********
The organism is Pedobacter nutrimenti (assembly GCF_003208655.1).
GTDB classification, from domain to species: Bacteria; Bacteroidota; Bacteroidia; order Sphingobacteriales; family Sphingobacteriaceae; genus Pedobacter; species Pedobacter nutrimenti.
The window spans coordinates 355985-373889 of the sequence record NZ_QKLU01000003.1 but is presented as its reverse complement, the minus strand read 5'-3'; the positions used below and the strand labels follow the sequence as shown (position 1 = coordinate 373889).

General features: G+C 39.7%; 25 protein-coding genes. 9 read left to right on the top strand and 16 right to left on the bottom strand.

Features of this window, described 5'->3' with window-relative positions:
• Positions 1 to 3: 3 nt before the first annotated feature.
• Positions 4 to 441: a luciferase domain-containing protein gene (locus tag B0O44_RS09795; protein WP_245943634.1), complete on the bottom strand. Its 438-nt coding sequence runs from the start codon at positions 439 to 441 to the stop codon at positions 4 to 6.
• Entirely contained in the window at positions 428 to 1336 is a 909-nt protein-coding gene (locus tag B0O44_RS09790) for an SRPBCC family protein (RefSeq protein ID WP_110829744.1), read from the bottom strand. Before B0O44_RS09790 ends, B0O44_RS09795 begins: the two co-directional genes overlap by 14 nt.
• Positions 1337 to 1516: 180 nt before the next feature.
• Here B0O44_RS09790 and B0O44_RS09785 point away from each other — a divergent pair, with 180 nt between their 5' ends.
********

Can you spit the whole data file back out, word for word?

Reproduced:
The organism is Pedobacter nutrimenti (assembly GCF_003208655.1).
GTDB classification, from domain to species: Bacteria; Bacteroidota; Bacteroidia; order Sphingobacteriales; family Sphingobacteriaceae; genus Pedobacter; species Pedobacter nutrimenti.
The window spans coordinates 355985-373889 of the sequence record NZ_QKLU01000003.1 but is presented as its reverse complement, the minus strand read 5'-3'; the positions used below and the strand labels follow the sequence as shown (position 1 = coordinate 373889).

General features: G+C 39.7%; 25 protein-coding genes. 9 read left to right on the top strand and 16 right to left on the bottom strand.

Features of this window, described 5'->3' with window-relative positions:
• Positions 1 to 3: 3 nt before the first annotated feature.
• Positions 4 to 441: a luciferase domain-containing protein gene (locus tag B0O44_RS09795; protein WP_245943634.1), complete on the bottom strand. Its 438-nt coding sequence runs from the start codon at positions 439 to 441 to the stop codon at positions 4 to 6.
• Entirely contained in the window at positions 428 to 1336 is a 909-nt protein-coding gene (locus tag B0O44_RS09790) for an SRPBCC family protein (RefSeq protein ID WP_110829744.1), read from the bottom strand. Before B0O44_RS09790 ends, B0O44_RS09795 begins: the two co-directional genes overlap by 14 nt.
• Positions 1337 to 1516: 180 nt before the next feature.
• Here B0O44_RS09790 and B0O44_RS09785 point away from each other — a divergent pair, with 180 nt between their 5' ends.